"The whole world is aging, and the developed countries are leading the way," said Neil Howe of the Center for Strategic and International Studies (CSIS) at a January 27, 2009, Wilson Center discussion of his latest report, The Graying of the Great Powers: Demography and Geopolitics in the 21st Century. Demography is as close as social science comes to predicting the future, Howe explained, presenting the geopolitical consequences of demographic trends over the next 50 years. Howe and co-author Richard Jackson, also of CSIS, were joined by Jennifer Sciubba of Rhodes College, who urged them and other demographers to explore how population trends interact with additional variables, such as environmental degradation, economic recession, and conflict.
Danger: Demographic Decline Approaching
"Populations in most developed countries will not only age, but stagnate or decline," due to falling fertility and rising longevity, said Howe. Without "sizable immigration," he warned, the populations of countries like the United States, France, Great Britain, Canada, Germany, and Japan will decline. As developed countries' populations shrink, they will lose military might, savings and investment, entrepreneurship, and cultural influence. "Voltaire once said that God is on the side of biggest battalions," Howe reminded the audience.
Developing Toward Greater Peace
Jackson explained that the developing world is in the midst of the "demographic transition"—the drops in mortality and fertility that generally accompany economic and social development. Since 1970, the developing world's overall fertility rate has declined from 5.1 to 2.9 children per woman, and its overall population growth rate has dropped from 2.2 percent to 1.3 percent per year, according to Jackson. Additionally, the median age has risen from 20 to 26 years old, "a cause for hope and optimism about the future," Jackson argued, as countries with more balanced population age structures tend to be more democratic, prosperous, and peaceful than countries with extremely young ones.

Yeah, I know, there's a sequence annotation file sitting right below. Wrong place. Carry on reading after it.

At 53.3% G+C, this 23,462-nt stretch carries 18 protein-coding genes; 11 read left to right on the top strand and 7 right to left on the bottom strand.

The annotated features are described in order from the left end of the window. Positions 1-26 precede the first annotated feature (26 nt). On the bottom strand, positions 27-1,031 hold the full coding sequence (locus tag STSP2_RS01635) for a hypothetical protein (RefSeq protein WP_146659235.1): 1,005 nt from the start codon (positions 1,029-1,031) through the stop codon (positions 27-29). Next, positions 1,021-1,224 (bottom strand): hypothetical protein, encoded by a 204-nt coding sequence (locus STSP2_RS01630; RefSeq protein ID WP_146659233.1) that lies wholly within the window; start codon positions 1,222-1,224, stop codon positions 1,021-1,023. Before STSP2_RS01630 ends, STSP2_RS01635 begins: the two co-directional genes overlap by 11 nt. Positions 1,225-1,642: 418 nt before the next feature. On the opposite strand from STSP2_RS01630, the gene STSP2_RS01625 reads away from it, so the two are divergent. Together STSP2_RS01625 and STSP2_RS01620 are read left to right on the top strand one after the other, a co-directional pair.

But despite the long-term possibility of a world transitioning toward greater peace and prosperity, the developing world will still experience near-term shocks. The timing and pace of the demographic transition varies widely by country and region, with some countries transitioning too fast or too far, said Jackson. These trends could push developing countries toward social collapse by acting "as a kind of multiplier on all the stresses of development," explained Jackson—for instance, causing China "to lurch even more toward neo-authoritarianism."
Crisis of the 2020s
Global demographic trends will converge in the 2020s to make that decade "very challenging," said Howe. The developed world will undergo hyper-aging, population decline, and flattening GDP growth, along with rising pension and health care costs, Jackson noted. The Muslim world will experience a decade of temporary youth bulges, as the large generation that was born between 1990 and 2000 has children. The populations of Russia and Eastern Europe will implode, and Russia's geopolitical strength and influence will wane. Meanwhile, China will experience a decade of "premature aging"; due to its one-child policy, it will become "gray" before it achieves the per capita GDP of most aging countries.
Demography and Public Policy
Sciubba praised the report's comprehensive, policy-friendly approach to demography, but urged the authors to remain true to the nuances of their topic, even in their conclusions and recommendations. "Policymakers like to know what we don't know and what we do know. And with population aging and national security, often there's a lot more of what we don't know than what we do know," she said. "Going into the future, we need more of an emphasis on places where policymakers can make a difference," said Sciubba. "Opportunities matter just as much as challenges."
Drafted by Will Rogers and edited by Rachel Weisshaar.